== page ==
Inside Exxon's God Pod: Climate Suit Cites Emails, Tillerson
(Bloomberg) -- New York’s climate suit against Exxon Mobil Corp. revealed a cache of emails the state claims show the oil giant has been lying to investors for years.
The accusation made Wednesday by state Attorney General Barbara Underwood focuses on forecasts the Irving, Texas-based company made as recently as 2016. Exxon called the allegations “baseless” and a result of “political opportunism and the attorney general’s inability to admit that a three-year investigation has uncovered no wrongdoing.”
1. Lower Estimate
When an Exxon manager pointed out that the company was using a lower estimate for the cost of greenhouse gas emissions than it stated publicly, he was rebuffed by a superior, the complaint alleges. The chief executive officer at the time, Rex Tillerson, was comfortable with the discrepancy, it says.
Tillerson, who stepped down as chief executive officer last year to become President Donald Trump’s top diplomat, appears 23 times in the complaint. He’s not named as a defendant. Requests for comment sent to his lawyer and assistant after office hours weren’t immediately returned.
2. Alternative Methods
When it became clear that the cost of greenhouse gas emissions could be enormous, a new methodology was adopted, the suit alleges.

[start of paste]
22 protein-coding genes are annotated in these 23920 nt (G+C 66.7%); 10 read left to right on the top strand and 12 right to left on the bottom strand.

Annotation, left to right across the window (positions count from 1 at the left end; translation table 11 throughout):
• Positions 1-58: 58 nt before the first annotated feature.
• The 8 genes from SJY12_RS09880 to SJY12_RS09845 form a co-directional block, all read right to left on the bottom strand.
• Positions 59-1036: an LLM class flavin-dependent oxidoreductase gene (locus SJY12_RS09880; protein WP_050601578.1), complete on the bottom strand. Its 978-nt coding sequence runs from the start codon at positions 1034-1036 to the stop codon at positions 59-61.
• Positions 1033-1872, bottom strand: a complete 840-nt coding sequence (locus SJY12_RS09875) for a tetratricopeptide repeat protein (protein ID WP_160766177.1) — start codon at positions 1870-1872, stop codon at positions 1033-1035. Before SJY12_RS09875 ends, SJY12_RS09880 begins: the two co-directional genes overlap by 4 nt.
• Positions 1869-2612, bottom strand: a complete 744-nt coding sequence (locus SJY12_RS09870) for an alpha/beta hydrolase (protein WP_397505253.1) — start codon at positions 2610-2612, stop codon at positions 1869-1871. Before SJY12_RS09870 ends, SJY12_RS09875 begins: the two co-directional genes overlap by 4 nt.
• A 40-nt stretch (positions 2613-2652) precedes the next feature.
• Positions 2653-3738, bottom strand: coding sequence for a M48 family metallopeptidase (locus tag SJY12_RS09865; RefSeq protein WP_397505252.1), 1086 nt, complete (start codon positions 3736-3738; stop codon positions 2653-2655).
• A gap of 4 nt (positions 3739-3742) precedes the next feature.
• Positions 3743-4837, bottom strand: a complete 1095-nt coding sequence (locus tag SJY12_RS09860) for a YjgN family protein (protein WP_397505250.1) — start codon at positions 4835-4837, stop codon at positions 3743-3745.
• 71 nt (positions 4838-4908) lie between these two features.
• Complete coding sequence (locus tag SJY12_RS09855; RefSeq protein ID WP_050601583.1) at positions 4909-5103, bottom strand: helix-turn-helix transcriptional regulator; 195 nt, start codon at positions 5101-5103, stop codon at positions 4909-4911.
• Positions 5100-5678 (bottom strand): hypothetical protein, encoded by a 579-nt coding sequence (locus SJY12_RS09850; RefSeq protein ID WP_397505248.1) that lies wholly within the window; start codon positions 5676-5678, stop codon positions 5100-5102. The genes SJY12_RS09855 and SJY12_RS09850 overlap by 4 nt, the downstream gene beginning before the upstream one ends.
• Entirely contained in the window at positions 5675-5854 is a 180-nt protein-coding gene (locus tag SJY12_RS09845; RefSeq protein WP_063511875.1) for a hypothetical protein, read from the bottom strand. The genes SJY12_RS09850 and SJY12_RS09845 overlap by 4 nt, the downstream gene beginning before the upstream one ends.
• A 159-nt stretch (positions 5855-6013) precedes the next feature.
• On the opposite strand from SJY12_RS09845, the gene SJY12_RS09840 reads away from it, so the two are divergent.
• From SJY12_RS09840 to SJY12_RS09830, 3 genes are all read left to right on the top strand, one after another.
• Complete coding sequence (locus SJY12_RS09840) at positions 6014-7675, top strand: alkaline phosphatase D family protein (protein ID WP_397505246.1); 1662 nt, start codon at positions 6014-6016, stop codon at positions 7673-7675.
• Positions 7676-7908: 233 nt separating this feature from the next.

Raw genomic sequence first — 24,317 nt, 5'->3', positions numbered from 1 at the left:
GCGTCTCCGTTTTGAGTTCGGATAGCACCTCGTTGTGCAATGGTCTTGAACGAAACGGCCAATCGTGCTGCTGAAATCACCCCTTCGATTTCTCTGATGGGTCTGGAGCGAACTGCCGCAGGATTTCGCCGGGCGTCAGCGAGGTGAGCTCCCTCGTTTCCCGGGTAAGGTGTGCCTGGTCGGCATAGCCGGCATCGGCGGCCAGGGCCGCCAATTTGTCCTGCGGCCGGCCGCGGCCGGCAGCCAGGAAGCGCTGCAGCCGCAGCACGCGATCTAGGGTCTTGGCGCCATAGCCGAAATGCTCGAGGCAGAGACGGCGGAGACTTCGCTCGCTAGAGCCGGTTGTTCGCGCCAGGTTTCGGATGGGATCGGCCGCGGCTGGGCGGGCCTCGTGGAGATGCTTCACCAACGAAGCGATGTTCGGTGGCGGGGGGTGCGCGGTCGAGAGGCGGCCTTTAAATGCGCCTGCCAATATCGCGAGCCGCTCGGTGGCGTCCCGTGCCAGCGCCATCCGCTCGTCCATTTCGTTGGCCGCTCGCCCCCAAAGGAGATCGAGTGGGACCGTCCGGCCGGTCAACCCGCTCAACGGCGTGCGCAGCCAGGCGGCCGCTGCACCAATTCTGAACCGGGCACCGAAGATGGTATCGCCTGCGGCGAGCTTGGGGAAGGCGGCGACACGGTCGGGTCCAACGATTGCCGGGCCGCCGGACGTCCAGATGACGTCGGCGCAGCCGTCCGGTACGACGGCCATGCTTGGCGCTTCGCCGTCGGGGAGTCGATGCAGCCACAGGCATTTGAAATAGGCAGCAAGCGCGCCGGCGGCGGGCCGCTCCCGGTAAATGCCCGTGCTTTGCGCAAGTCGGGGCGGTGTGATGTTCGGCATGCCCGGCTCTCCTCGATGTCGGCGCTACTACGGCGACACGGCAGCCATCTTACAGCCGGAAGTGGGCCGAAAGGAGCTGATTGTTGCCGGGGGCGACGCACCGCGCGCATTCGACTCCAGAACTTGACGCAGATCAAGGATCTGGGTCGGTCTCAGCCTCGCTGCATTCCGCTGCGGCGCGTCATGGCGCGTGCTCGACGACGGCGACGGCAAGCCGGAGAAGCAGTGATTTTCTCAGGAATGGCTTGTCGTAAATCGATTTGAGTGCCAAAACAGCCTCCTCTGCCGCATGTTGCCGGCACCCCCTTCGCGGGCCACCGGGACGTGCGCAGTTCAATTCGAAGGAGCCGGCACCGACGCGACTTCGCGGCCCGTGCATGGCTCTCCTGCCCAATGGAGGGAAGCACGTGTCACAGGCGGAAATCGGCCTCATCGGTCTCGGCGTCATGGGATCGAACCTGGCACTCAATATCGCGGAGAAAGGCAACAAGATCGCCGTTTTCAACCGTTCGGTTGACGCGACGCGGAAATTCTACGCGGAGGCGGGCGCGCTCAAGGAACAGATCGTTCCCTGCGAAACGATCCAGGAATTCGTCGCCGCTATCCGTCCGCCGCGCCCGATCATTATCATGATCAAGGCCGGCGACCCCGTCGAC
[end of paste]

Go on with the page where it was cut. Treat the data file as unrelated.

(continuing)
Exxon underestimated greenhouse gas costs for its massive $16 billion Kearl oil sands project in northern Alberta, thereby artificially brightening the investment’s cash-flow outlook, according to the complaint. Still, by early 2017 low crude prices forced the company to remove Kearl from its reserves book.
According to the complaint, an internal meeting invitation from August 2016 that concerned company reserves assessments in Alberta said: “Last year, after initial guidance to use the EM [Exxon] corporate forecast (despite warnings it would result in large write-downs) we had to redo our calculations using legislated GHG taxes.”
4. Don’t Mess With Rex
Despite having a team of experts analyzing long-term energy trends, Tillerson had final say -- perhaps not surprising in a company so famous for top-down micro-managing that the corporate inner sanctum outside Dallas is known as the “god pod.”
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